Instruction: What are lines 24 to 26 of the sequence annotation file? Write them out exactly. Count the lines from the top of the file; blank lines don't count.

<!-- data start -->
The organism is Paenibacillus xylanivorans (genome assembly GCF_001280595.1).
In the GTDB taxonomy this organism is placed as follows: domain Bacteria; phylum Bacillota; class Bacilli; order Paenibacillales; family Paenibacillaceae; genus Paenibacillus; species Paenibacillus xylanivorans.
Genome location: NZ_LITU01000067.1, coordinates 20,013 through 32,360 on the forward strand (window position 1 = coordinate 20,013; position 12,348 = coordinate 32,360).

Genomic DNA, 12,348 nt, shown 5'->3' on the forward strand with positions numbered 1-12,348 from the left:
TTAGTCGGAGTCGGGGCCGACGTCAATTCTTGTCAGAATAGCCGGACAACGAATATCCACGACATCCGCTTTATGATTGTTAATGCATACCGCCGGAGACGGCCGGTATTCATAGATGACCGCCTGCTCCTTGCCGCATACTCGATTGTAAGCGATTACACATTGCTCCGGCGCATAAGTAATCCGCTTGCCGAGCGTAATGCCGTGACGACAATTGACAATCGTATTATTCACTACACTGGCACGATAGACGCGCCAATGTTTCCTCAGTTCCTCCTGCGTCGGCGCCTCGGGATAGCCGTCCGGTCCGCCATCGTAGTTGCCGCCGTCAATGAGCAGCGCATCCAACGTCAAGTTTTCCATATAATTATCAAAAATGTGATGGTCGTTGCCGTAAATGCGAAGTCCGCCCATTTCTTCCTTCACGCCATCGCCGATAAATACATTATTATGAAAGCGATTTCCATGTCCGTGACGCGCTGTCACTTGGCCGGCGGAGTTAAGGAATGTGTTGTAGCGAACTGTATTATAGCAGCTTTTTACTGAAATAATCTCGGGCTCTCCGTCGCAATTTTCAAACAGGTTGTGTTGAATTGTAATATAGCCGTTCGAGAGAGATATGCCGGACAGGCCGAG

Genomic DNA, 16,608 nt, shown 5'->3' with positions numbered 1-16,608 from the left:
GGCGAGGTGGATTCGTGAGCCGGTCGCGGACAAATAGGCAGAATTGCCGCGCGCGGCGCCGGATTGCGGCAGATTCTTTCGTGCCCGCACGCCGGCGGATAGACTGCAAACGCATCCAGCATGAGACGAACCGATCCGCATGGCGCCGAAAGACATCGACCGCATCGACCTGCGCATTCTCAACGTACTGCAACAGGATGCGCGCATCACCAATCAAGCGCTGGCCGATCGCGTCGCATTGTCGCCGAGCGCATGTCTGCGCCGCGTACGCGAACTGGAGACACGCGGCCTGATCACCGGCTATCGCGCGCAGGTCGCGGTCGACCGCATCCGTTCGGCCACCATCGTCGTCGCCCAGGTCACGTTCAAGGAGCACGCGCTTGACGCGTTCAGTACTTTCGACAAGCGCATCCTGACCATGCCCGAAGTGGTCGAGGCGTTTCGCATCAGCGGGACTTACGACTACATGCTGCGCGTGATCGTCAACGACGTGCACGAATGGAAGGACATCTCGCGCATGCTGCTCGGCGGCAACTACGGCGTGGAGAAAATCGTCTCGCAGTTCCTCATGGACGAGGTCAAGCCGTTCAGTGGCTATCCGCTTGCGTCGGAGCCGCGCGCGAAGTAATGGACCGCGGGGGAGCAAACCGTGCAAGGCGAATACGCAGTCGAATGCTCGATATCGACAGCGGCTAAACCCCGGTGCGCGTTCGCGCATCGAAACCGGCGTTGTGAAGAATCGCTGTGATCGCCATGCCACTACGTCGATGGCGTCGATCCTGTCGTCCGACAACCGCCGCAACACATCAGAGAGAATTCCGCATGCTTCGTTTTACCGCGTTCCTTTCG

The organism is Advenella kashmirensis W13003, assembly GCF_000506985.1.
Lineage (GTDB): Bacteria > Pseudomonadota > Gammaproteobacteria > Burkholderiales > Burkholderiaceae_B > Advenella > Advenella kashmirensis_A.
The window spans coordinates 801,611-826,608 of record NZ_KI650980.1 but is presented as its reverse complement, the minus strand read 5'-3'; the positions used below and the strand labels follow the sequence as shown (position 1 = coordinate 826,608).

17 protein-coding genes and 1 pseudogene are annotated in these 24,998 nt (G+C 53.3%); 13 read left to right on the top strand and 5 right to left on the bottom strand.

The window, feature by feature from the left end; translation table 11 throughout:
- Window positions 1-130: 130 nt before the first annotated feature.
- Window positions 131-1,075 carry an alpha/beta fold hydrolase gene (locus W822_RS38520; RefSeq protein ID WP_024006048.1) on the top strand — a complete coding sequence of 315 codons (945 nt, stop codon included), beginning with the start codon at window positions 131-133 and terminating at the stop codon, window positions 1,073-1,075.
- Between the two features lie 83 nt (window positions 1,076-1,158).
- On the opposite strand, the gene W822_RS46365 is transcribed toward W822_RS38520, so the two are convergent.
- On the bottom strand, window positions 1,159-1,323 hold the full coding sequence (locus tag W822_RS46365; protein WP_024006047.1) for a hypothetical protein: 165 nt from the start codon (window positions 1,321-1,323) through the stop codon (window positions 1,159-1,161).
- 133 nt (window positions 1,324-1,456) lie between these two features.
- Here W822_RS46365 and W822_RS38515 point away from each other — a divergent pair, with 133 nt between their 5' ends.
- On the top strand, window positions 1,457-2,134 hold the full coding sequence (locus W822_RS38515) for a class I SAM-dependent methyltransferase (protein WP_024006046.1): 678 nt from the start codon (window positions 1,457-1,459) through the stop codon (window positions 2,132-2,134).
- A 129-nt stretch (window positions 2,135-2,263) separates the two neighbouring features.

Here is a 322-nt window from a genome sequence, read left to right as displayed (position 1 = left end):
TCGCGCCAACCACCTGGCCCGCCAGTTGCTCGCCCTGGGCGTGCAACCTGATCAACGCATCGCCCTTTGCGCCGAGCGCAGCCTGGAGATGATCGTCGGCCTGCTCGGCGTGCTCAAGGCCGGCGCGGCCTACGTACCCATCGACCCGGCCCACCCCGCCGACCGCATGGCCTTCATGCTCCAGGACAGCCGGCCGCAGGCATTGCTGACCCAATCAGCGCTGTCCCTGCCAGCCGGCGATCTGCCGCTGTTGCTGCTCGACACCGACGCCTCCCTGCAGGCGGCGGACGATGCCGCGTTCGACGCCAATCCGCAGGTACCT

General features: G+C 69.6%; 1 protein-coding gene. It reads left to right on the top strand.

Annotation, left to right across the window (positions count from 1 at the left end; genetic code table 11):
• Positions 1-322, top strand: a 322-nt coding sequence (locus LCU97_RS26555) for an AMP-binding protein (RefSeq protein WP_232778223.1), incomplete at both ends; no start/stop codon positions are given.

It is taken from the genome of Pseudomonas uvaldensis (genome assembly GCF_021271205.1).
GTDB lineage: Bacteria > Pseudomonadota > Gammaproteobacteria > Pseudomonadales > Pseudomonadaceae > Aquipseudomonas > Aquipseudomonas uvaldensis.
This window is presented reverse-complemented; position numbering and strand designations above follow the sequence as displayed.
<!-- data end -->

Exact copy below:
General features: G+C 69.6%; 1 protein-coding gene. It reads left to right on the top strand.

Annotation, left to right across the window (positions count from 1 at the left end; genetic code table 11):
• Positions 1-322, top strand: a 322-nt coding sequence (locus LCU97_RS26555) for an AMP-binding protein (RefSeq protein WP_232778223.1), incomplete at both ends; no start/stop codon positions are given.